Boasting views across the town and rolling hills, The Coquetvale Hotel features 14 en-suite bedrooms, a spacious bar and restaurant, with private dining room, large ceremony room and decked sun terrace. The previous owners recently completed a significant refurbishment, meaning little investment is required from the new owner.
The hotel was originally built in the 1870s by Lord William 1st Baron Armstrong, a distinguished North East engineer, philanthropist and scientist, and was initially used as a railway hotel to service guests visiting the nearby Cragside House, which was also built by Lord Armstrong and was renowned as the first house in the world to be powered by hydroelectricity. Lord Armstrong also designed the famous Newcastle Swing Bridge, founded Newcastle University, donated Jesmond Dene and Armstrong Park to the people of the city and left money in his will to build The Royal Victoria Infirmary which is now one of the largest and most prominent hospitals in the UK.
The Coquetvale Hotel is well-positioned within the town and ideally located for guests to explore all the area has to offer, including the scenic countryside within the national park, perfect for cycling and walking enthusiasts, the famed Northumberland heritage coastline, as well as a multitude of historic castles, fortifications and picturesque towns and villages. Key attractions including the UNESCO World Heritage Hadrians Wall site, Alnwick Castle, Sycamore Gap and Kielder Water & Forest Park are also easily accessible from the hotel.
The business closed its doors in December 2020, when the trading company entered liquidation. In early 2021, Christie & Co’s Hospitality team marketed the business at £425,000 and was inundated with enquiries, culminating in a best and final offer scenario and a number of excellent cash offers.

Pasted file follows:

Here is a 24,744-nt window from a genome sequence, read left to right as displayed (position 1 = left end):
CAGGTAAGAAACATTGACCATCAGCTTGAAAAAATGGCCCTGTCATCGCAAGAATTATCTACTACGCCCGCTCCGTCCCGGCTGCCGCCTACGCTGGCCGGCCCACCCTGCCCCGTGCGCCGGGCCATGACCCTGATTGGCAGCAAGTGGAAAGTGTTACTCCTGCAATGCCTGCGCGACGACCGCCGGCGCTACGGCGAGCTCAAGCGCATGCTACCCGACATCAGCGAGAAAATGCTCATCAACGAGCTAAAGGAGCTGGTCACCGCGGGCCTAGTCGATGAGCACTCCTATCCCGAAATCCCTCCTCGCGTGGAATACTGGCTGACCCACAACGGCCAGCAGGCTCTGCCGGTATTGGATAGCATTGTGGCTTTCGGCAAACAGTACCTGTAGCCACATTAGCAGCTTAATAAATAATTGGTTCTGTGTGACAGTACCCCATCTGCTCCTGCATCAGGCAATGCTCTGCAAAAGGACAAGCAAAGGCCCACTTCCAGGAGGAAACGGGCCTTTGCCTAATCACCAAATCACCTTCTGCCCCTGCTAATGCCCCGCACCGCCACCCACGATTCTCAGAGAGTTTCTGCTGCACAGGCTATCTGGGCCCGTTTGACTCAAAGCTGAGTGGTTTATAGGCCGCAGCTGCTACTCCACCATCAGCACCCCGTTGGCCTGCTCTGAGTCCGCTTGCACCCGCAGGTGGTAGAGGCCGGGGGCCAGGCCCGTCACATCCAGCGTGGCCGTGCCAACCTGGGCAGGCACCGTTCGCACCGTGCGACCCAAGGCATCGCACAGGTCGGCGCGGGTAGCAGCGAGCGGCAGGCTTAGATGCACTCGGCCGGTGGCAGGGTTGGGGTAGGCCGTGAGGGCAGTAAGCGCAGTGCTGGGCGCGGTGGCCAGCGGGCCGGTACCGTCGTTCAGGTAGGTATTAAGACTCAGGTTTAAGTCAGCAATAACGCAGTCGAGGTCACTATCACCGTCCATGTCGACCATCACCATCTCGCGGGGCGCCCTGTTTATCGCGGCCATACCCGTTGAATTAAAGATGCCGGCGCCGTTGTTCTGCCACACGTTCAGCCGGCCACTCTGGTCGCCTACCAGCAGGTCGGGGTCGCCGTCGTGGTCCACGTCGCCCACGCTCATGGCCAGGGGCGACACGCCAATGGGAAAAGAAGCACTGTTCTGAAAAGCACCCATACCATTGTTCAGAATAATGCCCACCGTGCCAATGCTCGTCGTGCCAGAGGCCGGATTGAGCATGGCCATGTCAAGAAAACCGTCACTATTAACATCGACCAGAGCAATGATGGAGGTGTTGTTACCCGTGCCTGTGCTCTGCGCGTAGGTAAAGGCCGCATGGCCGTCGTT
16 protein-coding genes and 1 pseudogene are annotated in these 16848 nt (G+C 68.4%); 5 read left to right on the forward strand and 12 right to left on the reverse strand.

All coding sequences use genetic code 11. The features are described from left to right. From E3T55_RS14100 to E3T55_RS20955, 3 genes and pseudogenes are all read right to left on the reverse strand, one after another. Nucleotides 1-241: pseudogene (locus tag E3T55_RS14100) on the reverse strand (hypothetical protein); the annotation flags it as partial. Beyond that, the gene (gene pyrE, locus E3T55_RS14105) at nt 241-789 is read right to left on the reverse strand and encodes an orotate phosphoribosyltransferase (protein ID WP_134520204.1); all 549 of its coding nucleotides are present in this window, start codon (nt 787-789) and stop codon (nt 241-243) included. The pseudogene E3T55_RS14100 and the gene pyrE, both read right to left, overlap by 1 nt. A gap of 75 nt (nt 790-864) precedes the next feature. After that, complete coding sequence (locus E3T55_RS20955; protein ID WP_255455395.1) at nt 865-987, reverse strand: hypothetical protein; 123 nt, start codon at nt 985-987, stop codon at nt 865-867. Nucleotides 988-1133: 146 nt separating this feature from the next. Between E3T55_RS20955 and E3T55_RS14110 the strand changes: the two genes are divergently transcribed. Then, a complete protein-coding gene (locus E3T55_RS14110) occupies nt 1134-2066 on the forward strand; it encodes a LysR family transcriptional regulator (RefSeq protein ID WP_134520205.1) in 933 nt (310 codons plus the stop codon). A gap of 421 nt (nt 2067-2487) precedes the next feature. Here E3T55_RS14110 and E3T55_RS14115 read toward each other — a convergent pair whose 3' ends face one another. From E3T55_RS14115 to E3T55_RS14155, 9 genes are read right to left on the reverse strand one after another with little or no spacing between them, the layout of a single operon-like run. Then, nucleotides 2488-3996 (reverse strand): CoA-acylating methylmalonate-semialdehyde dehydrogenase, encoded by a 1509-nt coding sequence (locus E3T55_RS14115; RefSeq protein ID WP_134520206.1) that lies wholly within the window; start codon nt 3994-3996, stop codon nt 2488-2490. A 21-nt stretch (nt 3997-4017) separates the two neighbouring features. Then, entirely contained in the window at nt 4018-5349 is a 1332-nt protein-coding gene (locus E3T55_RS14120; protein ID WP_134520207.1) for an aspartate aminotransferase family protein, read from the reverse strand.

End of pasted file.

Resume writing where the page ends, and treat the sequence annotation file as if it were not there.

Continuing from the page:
The Coquetvale Hotel has been purchased by Kay Henry, an experienced hospitality and leisure operator. When asked of her plans for the hotel she advised, “Our key priority is to engage more with local trade and look to offer better value for money food, while still retaining the excellent standard of produce. We also have plans to convert the existing ground floor owners flat into the original bar and make better use of the wonderful exterior space, and to hold barbecue evenings on the decked terrace. We feel that the wedding trade has been historically low and therefore we will be actively marketing the hotel as a boutique wedding venue as well as a lovely country getaway.”
Mark Worley, Director in Christie & Co’s Hospitality team handled the sale and comments, “Despite being closed and in liquidation, the interest in this hotel was tremendous and is indicative of the current demand for tourism and leisure-led hotels and hospitality businesses ahead of the 2021 summer season, when we expect to see the UK staycation boom continue. Bookings for domestic holidays are through the roof, due to ongoing COVID-19 travel restrictions, and buyers are keen to capitalise on this opportunity, so we would welcome anyone operating a similar business and who are considering selling , to get in touch.”
The Coquetvale Hotel was sold off an asking price of £425,000 for the freehold basis.
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